What Business Communicators Can Learn from Hillary Clinton
For days in advance of the first Democratic presidential debate, the TV network pundits opined on the candidates’ challenges, strengths and absolute must-dos to capture voters’ attention. It wasn’t hard to pick out the themes. Bernie Sanders needed to broaden his appeal and explain why he’s electable; O’Malley, Webb and Chaffee needed a “Carly Fiorino” moment to simply show up on voters’ radar; and Hillary Clinton – well, while Hillary was expected to “win on policy,” they said she needed to “warm up” her image in terms of both content and style. The general “rap” on Clinton is that she is smart, experienced, and strong, but often comes across as harsh, cold, and impersonal, yelling in a flat monotone and failing to connect with audiences on the campaign trail.
I’ll leave it to the pundits to analyze her answers and their political impact; as a communications expert and speaker trainer I can tell you that she came across extremely well. She was poised but not overly polished, quick, funny, substantive and highly quotable.
Clearly, the debate format plays to Hillary’s strengths. Unlike large stump speeches, where she has to be heard over a roaring crowd, here she had a microphone, an attentive quiet audience, and the floor to herself when responding to questions. She didn’t have to yell or even raise her voice. She already had years of experience, having done 25 debates to her opponents’ zero. But most importantly – and I cannot stress this enough — Hillary is a classic over-achiever, and she prepares like a star athlete for events like this. In fact, she was so well-rehearsed, she appeared almost unrehearsed. I call this “planned spontaneity.” You can’t do this kind of thing off the top of your head; there’s no way. The only way to be crisp, concise and impactful but also appear unscripted, is to prepare and practice slavishly, as Hillary so obviously had.
How did she do it? It’s not rocket science. In a nutshell, she and her advisors developed themes and messages that she would articulate no matter the question. Then they predicted every possible question and practiced her answering the questions and “bridging” back to her messages. It’s exactly what we teach our clients, and we recognize it takes a tremendous amount of work. Is it worth it? Well, that depends on whether you want to achieve your goals. Hillary Clinton clearly “crushed it,” (as one TV reviewer put it) at the first debate, and if she keeps going this way she will likely win the democratic nod to become the next President of the United States. You tell me – is it worth it?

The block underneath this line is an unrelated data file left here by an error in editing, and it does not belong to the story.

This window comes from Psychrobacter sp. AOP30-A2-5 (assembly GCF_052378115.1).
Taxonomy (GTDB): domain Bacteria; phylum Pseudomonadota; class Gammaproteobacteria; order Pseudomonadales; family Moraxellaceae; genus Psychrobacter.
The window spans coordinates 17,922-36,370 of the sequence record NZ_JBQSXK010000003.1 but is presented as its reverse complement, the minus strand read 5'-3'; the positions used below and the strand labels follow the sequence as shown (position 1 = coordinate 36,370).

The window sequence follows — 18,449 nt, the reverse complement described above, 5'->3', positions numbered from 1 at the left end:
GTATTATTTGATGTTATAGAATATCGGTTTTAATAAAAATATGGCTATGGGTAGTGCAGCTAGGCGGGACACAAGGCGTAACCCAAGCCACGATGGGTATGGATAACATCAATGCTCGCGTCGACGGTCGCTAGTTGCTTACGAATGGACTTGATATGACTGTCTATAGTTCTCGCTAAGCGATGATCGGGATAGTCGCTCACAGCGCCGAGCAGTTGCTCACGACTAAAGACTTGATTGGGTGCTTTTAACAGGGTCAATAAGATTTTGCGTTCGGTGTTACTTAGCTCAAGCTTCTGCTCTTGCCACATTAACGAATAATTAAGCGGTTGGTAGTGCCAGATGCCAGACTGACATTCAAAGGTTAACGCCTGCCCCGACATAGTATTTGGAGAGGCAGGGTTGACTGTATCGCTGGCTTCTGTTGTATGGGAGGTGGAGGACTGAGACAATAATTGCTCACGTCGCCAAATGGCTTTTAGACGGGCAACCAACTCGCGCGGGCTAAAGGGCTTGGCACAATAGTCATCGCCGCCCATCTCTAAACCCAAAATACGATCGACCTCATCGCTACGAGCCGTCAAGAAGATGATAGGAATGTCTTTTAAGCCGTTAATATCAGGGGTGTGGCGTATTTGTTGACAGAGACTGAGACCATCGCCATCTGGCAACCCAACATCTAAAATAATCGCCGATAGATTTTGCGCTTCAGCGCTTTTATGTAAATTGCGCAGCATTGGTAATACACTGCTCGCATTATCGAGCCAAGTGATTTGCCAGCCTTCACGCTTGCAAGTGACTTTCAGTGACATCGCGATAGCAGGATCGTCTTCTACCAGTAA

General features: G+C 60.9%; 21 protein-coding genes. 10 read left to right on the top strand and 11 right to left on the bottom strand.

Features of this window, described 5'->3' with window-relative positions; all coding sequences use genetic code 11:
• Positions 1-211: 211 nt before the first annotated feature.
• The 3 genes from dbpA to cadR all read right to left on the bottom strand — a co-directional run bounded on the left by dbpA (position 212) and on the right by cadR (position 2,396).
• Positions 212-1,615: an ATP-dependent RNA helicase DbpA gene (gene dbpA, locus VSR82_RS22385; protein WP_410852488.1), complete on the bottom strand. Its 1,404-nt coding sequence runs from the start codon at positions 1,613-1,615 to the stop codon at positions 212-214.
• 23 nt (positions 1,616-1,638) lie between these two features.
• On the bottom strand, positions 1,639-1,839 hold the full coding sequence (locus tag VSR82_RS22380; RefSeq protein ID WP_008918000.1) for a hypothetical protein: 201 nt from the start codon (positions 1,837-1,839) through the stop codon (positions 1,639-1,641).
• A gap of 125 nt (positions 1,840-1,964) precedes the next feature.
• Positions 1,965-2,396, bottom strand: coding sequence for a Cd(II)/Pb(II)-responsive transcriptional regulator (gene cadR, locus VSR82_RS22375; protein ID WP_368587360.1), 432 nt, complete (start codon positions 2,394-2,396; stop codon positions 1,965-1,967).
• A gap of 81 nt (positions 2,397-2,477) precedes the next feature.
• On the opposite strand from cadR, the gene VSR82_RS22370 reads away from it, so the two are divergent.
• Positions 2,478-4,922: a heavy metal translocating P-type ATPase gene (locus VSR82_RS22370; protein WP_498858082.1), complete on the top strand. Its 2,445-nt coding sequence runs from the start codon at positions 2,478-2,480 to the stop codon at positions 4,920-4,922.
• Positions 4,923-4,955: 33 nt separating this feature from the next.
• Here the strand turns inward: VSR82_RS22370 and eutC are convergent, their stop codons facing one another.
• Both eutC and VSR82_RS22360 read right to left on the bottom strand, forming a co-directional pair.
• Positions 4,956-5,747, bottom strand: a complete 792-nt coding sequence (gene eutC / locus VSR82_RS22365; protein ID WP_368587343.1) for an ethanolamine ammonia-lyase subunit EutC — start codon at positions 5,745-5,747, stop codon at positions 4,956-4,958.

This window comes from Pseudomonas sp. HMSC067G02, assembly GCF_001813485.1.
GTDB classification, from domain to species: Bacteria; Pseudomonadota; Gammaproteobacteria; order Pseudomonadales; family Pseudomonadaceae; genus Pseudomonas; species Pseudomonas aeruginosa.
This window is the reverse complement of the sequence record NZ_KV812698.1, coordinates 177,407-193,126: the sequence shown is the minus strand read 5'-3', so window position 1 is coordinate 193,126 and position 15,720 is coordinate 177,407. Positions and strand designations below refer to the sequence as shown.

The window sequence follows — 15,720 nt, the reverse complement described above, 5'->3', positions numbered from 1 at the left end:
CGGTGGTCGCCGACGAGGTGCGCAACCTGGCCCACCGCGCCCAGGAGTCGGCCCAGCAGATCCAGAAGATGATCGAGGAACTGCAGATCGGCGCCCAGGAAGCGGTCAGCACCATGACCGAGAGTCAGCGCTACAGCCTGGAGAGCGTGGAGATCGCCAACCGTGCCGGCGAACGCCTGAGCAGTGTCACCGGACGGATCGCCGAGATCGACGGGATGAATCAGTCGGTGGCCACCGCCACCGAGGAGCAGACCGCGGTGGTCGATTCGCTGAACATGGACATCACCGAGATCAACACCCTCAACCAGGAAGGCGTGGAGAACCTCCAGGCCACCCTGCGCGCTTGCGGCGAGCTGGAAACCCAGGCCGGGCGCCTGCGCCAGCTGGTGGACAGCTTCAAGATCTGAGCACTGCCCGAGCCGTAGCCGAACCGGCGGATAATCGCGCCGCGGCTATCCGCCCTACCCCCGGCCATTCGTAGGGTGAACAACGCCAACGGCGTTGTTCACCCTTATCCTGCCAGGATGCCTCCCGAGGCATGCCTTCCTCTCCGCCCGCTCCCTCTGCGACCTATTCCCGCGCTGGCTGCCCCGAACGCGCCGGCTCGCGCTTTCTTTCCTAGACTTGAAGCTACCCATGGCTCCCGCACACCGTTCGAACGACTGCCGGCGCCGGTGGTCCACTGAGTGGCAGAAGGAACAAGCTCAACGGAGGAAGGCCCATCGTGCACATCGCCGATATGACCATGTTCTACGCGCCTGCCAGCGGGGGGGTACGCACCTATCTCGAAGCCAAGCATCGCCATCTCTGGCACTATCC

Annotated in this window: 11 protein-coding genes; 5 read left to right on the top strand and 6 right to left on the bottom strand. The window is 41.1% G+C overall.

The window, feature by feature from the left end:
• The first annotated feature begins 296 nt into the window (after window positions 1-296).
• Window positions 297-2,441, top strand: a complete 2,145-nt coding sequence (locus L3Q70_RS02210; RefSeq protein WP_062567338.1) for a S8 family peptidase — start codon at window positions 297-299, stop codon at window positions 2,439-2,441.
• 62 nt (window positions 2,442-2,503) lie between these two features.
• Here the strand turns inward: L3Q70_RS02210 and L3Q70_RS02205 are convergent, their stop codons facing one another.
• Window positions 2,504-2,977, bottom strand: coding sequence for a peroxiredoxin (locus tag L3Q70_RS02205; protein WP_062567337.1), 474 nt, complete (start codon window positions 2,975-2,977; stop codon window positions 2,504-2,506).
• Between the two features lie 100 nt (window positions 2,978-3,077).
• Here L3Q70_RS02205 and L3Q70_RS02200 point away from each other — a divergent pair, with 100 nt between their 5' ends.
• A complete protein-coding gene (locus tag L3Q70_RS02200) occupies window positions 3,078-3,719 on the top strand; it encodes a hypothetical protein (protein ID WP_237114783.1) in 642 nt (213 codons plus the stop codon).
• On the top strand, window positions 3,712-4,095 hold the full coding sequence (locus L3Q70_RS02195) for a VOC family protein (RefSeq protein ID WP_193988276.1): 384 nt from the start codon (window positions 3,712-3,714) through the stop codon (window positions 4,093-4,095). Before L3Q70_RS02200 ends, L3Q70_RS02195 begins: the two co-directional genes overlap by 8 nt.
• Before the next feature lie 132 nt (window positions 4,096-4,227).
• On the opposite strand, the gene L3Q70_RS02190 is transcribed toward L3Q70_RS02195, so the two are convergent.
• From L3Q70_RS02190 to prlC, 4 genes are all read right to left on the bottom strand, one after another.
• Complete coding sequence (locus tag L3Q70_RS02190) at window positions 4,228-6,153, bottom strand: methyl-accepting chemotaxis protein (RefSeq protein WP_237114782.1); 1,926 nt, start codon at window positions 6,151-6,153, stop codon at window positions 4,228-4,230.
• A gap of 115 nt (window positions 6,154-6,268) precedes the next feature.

In contrast to Hillary, Webb came across as a whiner, complaining about getting too little floor time, Chaffee struggled to answer questions about his Congressional voting record, and O’Malley did well but didn’t stand out. Even Sanders had trouble nailing important questions in concise sound bites.
We know that effective communication matters (a lot) in Presidential campaigns. The perception that he was boring certainly didn’t help Al Gore in 2000. Being masterful communicators were among Ronald Reagan and Bill Clinton’s greatest assets. And the classic textbook case: 1960, when a sweaty and unpolished Richard Nixon appeared on national TV next to John F. Kennedy, who came across as cool, collected and…well….Presidential.
It will remain to be seen as to whether Hillary will perform as expertly at future debates, and importantly, whether she can improve her performance and generate real excitement on the campaign trail. But for now, she’s on a roll…..one that could – maybe — propel her all the way to the White House.
ABOUT THE AUTHOR
Penny Daniels is a strategic communications consultant and coach for pharmaceutical and device companies, academic institutions, government, and non-profits. As an accomplished writer and former national broadcast journalist, Penny uses her expertise to help 3D clients communicate effectively in challenging environments, including FDA Advisory Committee meetings. Penny excels at empowering communicators to optimize their own individual styles to meet audience needs and achieve business and organizational goals. Connect with Penny on LinkedIn.